Res­i­dents blink head­lights at plaza to protest pay­ing toll

Hindustan Times ST (Mumbai) - HT Navi Mumbai Live - - NAVI - Megha Pol megha.pol@hin­dus­tan­times.com

In or­der to protest against toll im­posed at var­i­ous en­try and exit points of the city, Thane com­muters have de­cided to flash the head­lights of their ve­hi­cles at all toll plazas from Fri­day.

Over two lakh peo­ple, in­clud­ing res­i­dents, NGOs and of­fice­go­ers have joined hands to op­pose the tax and have also taken to so­cial me­dia to spread the word. Sources said more than 500 ve­hi­cles blinked their head­lights at toll plazas on Fri­day.

They are de­mand­ing that the toll plazas be closed be­fore the up­com­ing civic polls.

The move­ment is sup­ported by over 50 hous­ing so­ci­eties, In­dian Med­i­cal As­so­ci­a­tion, the Thane Cit­i­zens Foun­da­tion, Ro­tary and Lions club, in­dus­trial or­gan­i­sa­tions from Thane, Kalyan, Dom­bivli and Navi Mum­bai. Over 50,000 mem­bers of Hi­ranan­dani Es­tate Res­i­dent Wel­fare As­so­ci­a­tion are also par­tic­i­pat­ing in the protest.

Kas­ber Au­gus­tine, con­vener of Thane Cit­i­zens’ Foun­da­tion, said, “Most res­i­dents com­mute to Mum­bai, Thane and Navi Mum­bai daily. They will have to pay toll at the en­try and exit points of all these cities.”

She added, “We de­mand that toll be abol­ished. We are cre­at­ing aware­ness through Face­book, Twit­ter and What­sApp. We have over two lakh peo­ple sup­port­ing this move­ment.”

Dur­ing the poll cam­paign, the BJP had as­sured that tolls at var­i­ous places across the states would no longer be levied. Au­gus­tine said, “The hous­ing so­ci­eties will put up posters. We have also dis­trib­uted over 20,000 stick­ers to mo­torists, ap­peal­ing them to join the move­ment.”

A 36-year-old wo­man from Bhi­wandi, who was found guilty of pos­sess­ing coun­ter­feit In­dian cur­rency notes, has been sen­tenced to four-year rig­or­ous im­pris­on­ment by a dis­trict court.

Thane Dis­trict Judge A S Bhais­rae awarded the sen­tence to Shehna­jbano Kam­rud­din Khan, a res­i­dent of Gaib­i­na­gar, re­cently. The court, how­ever, ac­quit­ted an­other ac­cused Mo­ham­mad Is­lam An­war Hus­sain An­sari, 25, for want of ev­i­dence against him giv­ing him the ben­e­fit of doubt.

The judge also slapped a fine of Rs1,000 on Shehna­jbano, be­sides award­ing an ad­di­tional three-month sen­tence after she was found guilty for of­fences pun­ish­able un­der sec­tions 489 (B) and 489 (C) of the IPC.

The pros­e­cu­tion told the court that that she went to the branch of Bom­bay Mer­can­tile Bank on Oc­to­ber 15, 2013, to de­posit Rs50,000 com­pris­ing notes of Rs100 and Rs500 de­nom­i­na­tion.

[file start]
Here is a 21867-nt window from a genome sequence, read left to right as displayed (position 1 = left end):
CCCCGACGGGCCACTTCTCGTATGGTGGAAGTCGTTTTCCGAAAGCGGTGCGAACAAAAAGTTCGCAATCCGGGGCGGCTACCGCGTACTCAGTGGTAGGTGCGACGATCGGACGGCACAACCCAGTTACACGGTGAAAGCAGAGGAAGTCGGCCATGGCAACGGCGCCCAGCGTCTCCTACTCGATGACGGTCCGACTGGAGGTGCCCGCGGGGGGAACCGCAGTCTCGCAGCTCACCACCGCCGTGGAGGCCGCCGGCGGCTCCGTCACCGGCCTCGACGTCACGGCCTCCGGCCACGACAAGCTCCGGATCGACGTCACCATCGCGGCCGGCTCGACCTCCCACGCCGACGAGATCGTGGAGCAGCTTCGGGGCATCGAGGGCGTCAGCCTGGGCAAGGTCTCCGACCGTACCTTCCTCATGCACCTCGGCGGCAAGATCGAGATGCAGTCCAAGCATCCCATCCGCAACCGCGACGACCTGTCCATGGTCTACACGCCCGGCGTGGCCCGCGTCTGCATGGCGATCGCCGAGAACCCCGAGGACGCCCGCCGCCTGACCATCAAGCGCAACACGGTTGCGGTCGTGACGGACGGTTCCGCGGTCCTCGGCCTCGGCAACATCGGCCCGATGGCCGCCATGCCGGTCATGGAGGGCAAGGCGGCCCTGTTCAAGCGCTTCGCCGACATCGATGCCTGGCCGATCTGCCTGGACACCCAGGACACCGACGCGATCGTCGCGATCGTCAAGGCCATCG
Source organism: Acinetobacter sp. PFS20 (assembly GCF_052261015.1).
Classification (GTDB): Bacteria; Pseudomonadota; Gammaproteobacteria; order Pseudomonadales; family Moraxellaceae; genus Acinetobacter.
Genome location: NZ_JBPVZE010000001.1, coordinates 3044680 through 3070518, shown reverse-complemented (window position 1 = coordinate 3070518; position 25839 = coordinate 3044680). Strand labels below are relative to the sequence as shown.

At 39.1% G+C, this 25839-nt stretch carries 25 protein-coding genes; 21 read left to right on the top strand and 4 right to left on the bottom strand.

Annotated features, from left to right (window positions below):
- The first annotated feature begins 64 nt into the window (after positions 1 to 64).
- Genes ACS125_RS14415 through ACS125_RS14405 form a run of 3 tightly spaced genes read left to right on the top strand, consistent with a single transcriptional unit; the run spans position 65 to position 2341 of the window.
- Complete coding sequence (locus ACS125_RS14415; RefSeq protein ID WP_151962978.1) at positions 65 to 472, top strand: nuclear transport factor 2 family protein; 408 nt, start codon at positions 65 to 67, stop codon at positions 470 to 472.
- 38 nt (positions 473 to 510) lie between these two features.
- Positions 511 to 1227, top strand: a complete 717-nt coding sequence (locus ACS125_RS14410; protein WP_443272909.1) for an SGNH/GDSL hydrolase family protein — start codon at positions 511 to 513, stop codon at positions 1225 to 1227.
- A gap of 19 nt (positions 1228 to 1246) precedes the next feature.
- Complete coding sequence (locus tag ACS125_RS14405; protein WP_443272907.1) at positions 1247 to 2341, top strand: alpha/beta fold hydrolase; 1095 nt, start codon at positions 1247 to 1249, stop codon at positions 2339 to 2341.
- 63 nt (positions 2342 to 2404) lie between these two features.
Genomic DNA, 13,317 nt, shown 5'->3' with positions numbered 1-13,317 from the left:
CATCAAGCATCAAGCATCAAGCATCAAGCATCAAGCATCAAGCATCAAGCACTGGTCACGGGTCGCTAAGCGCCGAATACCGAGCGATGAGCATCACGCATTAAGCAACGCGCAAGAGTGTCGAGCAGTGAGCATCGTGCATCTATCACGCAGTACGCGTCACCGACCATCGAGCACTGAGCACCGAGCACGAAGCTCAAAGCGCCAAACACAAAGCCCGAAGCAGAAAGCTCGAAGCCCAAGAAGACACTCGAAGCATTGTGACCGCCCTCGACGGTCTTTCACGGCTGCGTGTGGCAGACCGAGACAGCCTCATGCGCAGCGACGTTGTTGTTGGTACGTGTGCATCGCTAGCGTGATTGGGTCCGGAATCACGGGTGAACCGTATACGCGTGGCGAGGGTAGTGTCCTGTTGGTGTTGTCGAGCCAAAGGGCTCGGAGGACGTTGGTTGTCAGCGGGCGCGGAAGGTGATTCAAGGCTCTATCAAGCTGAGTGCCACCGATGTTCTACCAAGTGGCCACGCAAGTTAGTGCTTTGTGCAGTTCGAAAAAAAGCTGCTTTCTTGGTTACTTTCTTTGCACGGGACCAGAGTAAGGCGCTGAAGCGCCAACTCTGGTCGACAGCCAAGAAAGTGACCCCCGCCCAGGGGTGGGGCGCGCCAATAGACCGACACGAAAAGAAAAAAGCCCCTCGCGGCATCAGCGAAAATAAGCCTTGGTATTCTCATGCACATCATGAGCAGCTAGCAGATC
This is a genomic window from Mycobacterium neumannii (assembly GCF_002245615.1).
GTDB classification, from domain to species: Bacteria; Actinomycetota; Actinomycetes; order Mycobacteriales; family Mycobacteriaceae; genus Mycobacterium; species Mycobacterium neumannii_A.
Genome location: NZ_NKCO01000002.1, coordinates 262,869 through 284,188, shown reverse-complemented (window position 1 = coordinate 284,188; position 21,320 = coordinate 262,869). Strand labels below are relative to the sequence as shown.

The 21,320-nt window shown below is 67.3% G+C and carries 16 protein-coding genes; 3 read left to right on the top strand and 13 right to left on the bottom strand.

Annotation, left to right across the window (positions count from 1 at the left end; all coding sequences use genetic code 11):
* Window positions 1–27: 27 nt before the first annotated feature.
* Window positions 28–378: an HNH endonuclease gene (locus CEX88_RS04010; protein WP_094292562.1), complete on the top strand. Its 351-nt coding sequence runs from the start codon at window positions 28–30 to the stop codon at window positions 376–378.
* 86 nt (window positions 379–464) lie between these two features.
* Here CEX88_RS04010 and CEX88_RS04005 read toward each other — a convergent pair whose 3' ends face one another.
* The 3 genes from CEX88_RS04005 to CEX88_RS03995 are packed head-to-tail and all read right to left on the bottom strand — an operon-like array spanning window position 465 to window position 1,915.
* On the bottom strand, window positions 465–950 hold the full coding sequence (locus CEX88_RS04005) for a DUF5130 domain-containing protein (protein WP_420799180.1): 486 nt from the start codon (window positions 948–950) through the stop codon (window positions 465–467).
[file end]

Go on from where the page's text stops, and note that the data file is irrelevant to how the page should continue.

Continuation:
The cashier on the counter sus­pected them to be fake and sought the as­sis­tance of his man­ager for a check. It was found that all the 54 notes that she had were fake. The mat­ter was re­ported to Kumb­har­wada po­lice who ar­rested the wo­man, the court was told.

The ac­cused told the court that she was il­lit­er­ate and had given the money for depositing in the bank and after an hour the po­lice ar­rested her.

The fake notes were sent to the cur­rency press at Nashik which in its re­port con­firmed that these were coun­ter­feits.

The judge, in his or­der, noted that the ac­cused had ac­counts with dif­fer­ent banks and hence it can be con­cluded that she was hav­ing bank­ing knowl­edge.

“There is no ma­te­rial on record to show that at any point of time, prior to this in­ci­dent, the ac­cused had de­posited such a huge amount in bank. She might have mixed the coun­ter­feit notes in gen­uine notes and had tried to de­posit the same in the bank. There­fore, it can safely be said that she was hav­ing knowl­edge that those 54 notes of Rs500/ Rs100 were fake. The series of notes and note num­bers were also found to be dif­fer­ent. There­fore, it can be in­ferred that the ac­cused had in­ten­tion to pass off the fake notes as gen­uine,” the or­der said.

Us­ing coun­ter­feit notes in the mar­ket, rather in the present case, in the bank, is noth­ing but to dis­turb the econ­omy of the na­tion, the judge said.

The ac­cused is not en­ti­tled for any le­niency. She is not en­ti­tled to ben­e­fit of Pro­ba­tion of Of­fender’s Act, un­der the Bom­bay Pro­ba­tion of Of­fender’s Act, 1958, the or­der said.

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